None of us know what the full impact of Hurricanes Harvey and Irma will be. But this much is clear: the damage is extensive and it is going to take a lot of time, energy and resources to fix what can be fixed.
In the months ahead, the E-rate program could play a role in helping schools and libraries recover. Here are a few specific recommendations for the FCC and USAC to consider. These would apply to all applicants in regions with a declared state of emergency.
  • Implement a blanket 120-day extension for all current deadlines. This would include Form 486s, payment paperwork, PIA responses, audit submissions, etc. If something is due between now and the end of October, it should be given a new due date 120 days later. Importantly, this extension should happen without any involvement from the applicant.
  • Waive the Category 2 budget cap for 2018. Applicants in impacted communities should be given the opportunity to apply for Category Two funds without a per student budget cap. There are adequate funds available to cover the demand.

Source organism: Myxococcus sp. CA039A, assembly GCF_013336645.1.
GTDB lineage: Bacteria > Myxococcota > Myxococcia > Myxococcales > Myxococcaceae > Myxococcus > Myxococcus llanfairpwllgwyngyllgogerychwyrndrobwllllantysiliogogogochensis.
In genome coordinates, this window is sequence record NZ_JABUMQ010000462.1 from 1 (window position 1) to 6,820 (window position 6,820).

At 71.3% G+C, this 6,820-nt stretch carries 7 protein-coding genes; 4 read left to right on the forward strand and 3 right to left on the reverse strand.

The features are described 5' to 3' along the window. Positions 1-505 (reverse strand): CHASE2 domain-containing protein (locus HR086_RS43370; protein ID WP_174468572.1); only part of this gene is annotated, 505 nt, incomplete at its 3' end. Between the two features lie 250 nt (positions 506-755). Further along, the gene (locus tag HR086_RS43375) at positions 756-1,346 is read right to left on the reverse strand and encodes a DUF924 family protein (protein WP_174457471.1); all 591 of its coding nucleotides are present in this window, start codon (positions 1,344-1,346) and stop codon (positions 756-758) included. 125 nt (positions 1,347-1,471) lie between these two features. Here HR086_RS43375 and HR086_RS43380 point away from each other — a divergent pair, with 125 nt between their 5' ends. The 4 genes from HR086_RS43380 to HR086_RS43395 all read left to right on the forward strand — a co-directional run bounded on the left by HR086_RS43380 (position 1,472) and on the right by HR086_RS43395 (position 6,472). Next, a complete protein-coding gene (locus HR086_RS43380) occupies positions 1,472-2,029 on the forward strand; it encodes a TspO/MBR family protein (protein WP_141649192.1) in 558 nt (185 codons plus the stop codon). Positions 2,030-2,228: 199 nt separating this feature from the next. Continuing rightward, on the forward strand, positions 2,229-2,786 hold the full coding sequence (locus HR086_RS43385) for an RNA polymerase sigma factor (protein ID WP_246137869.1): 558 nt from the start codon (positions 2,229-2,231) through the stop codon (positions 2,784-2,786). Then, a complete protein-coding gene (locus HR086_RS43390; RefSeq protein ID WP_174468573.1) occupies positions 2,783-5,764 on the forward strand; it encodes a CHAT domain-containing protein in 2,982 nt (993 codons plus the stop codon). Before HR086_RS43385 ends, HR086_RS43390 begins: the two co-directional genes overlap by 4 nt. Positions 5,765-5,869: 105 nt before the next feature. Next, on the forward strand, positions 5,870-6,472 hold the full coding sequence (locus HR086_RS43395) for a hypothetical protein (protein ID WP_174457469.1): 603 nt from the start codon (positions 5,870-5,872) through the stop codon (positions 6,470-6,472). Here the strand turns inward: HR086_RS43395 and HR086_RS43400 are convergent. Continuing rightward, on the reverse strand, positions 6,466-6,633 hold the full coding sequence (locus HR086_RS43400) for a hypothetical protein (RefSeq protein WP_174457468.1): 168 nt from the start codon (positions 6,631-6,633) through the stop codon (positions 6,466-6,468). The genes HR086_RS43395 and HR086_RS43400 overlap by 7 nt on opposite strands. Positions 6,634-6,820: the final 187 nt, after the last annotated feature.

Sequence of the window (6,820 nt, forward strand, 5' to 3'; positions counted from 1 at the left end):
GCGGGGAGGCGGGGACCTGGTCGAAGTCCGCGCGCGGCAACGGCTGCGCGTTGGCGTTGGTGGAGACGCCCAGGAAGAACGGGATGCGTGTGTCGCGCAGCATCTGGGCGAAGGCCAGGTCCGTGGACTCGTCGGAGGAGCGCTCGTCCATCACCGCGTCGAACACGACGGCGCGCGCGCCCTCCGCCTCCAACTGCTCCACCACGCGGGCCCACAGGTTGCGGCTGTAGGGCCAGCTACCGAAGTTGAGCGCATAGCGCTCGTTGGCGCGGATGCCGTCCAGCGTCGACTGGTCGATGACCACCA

• Waive the 28-day bidding requirement. If an applicant needs to do an emergency procurement, require that they post a Form 470 as they normally would, but allow the contract award date to align with the local requirements (i.e. waive the 28-day waiting period if necessary)
  • Allow services to start ASAP. Rather than making applicants wait, allow them to purchase goods and services as soon as their local procurement allows. Schools and libraries should not be required to wait until July 1 of next year to begin installing eligible goods and services.
Although only a small piece in a very big puzzle, I know that the E-rate program could help. I hope the FCC will waive whatever rules necessary to get support to impacted schools and libraries as soon as possible; and, I hope USAC will allow exceptions to its procedures and will make the changes necessary to accommodate the needs of so many applicants.